Tuesday, December 31, 2019

Bacchanalian frenzy

The diabolical irony in the culture wars is that only one side has a real stake in the outcome. The innocent have everything to lose. Christians and observant Jews have everything to lose. But the progressives have nothing to gain. Yes, they can achieve power, but to what end? Their agenda won't usher in utopia. Their ideology isn't a recipe for happiness and personal fulfillment. It strews misery and destruction in its wake. It's like the October Revolution, Cuban Revolution, and Cultural Revolution. A bacchanalian frenzy culminating in partiers rending each other limb from limb.

It reminds me of Perelandra, where the Queen has everything to lose by succumbing while the Un-Man has nothing to gain by winning. Mindless destruction of the good because evil can't abide goodness. Destruction for its own sake. The fleeting thrill of vandalism. 

Grudem, Bird, and Trump

Wayne Grudem and Michael Bird's dueling op-eds over Trump:

This was ignited by the CT op-ed, designed to mobilize opposition to Trump, but it backfired. Although the op-ed in itself has no influence, a number of high-level spokesmen used it as a convenient foil to register a conservative Catholic/evangelical alignment behind Trump's reelection. 

As a reflexive Australian chauvinist who never misses a chance to take a swipe at the USA, Bird has no credibility. He's like Muslims who blame all their problems on the Jews. If his criticisms of American domestic and foreign policy were even-handed, he might have something worthwhile to contribute. But he's so predictable one-sided and question-begging that one tends to tune him out. 

As for Grudem, he's rather gullible and unnecessarily defensive, but he's right about Trump's achievements thus far. I agree with Grudem's overall conclusion. That said, Grudem is a man without guile, so he's apt to project his goodwill onto others. Trump is cynical, worldly, devious, and conniving. Grudem is too trusting in the purity of Trump's motives. It's possible that the phone call involved abuse of power, although that sort of horse-trading among heads-of-state is routine. In any case, we're not living in ordinary political times. The stakes are dire. In general, the policies of the Trump administration have been surprisingly good, and the political opposition is hellbent on installing a secular totalitarian regime. There's a reason why support for Trump has solidified in conservative circles.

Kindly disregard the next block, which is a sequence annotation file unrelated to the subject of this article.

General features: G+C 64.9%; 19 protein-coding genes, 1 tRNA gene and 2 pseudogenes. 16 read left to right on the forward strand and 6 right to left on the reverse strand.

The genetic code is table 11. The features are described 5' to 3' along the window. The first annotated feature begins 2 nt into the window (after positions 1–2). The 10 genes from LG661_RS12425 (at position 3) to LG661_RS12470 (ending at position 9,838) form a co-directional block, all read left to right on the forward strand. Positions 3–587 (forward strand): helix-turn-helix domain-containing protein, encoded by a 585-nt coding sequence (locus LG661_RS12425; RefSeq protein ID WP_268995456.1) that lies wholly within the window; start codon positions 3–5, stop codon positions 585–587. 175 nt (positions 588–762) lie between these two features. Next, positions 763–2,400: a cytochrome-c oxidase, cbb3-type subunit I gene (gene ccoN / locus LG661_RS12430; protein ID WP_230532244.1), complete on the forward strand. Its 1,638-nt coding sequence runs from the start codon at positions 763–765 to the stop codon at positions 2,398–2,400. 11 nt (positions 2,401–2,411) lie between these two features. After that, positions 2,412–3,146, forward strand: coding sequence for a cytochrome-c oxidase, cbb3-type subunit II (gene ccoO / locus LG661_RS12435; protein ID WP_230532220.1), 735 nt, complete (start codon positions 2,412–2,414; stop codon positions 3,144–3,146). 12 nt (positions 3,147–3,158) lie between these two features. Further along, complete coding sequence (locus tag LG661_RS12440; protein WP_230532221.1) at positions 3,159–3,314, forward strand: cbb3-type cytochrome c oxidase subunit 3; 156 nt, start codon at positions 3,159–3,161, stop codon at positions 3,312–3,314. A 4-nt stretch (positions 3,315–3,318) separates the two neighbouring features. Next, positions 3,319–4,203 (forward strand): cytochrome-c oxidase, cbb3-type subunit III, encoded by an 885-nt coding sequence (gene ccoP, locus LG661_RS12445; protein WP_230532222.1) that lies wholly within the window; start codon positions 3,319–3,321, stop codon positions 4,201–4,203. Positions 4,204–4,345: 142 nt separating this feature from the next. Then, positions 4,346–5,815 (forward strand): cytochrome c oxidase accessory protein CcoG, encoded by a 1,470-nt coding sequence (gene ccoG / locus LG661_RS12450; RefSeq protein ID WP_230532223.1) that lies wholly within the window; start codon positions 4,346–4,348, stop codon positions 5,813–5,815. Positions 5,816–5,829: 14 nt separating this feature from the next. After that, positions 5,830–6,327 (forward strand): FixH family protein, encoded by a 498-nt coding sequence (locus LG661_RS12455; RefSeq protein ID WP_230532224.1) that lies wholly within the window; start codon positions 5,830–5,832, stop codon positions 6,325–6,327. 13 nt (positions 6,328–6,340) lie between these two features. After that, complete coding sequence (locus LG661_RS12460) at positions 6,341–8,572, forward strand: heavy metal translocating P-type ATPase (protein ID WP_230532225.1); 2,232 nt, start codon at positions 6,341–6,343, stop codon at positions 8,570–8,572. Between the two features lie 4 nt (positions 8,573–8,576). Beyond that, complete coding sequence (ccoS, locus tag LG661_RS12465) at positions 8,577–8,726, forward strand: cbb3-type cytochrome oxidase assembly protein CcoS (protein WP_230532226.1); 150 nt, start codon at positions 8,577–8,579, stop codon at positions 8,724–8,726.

Human Genesis


Todd Wood is writing a new book. Working title Human Genesis. He tells me it will model human origins from a creationist, biblical, theological, and scientific perspective. Wood is one of the most sophisticated and independent YEC scientists on the scene, so this should be a landmark contribution when published.

Sunday, December 29, 2019

A blind and deaf camcorder engineer

1. I'm going to revisit a pet issue of mine. I'm a realist about the external world. There's an extramental world, independent of observers. So I'm not a metaphysical idealist.

But in two respects I'm an antirealist. The uniformity of nature is an axiom of scientific realism. The physical world operates according to a continuous chain of physical cause and effect. It's like a machine. 

And I agree that the closed system view of nature is the default setting. But it has a manual override. There are personal agents with powers of mental causation who can  manipulate nature to produce outcomes that bypass natural processes. Take miraculous healing. That's discontinuous with antecedent conditions. It circumvents the chain of causes. It interjects a new cause, a new starting-point, that's not traceable to the causes leading up to that outcome. 

So that places limits on our ability to extrapolate from the present to the past or future. All things being equal, uniformity is the norm, but all things considered, we must always be open to the possibility of events that circumvent the default mode. 

2. The other is the issue of sensory perception. We don't perceive the physical world as is. Rather, that's mediated through the sensory processing system. 

It's like we have a camcorder in our minds/heads that records sights and sounds. What we see or hear is a mental copy of the external stimulus.

Recording is a representational process, where the copy is supposed to resemble the original. Now imagine a blind and deaf camcorder engineer. Because he can't see and hear, he can't compare the copy with the original. So he can't tell if they matchup. 

Consider naturalistic evolution producing a biological camcorder through dumb luck. And this would have to develop independently on countless occasions. The process can't compare the copy to the original to distinguish a match from a mismatch. It requires an outside observer to make that comparison. An observer who's not part of the circle.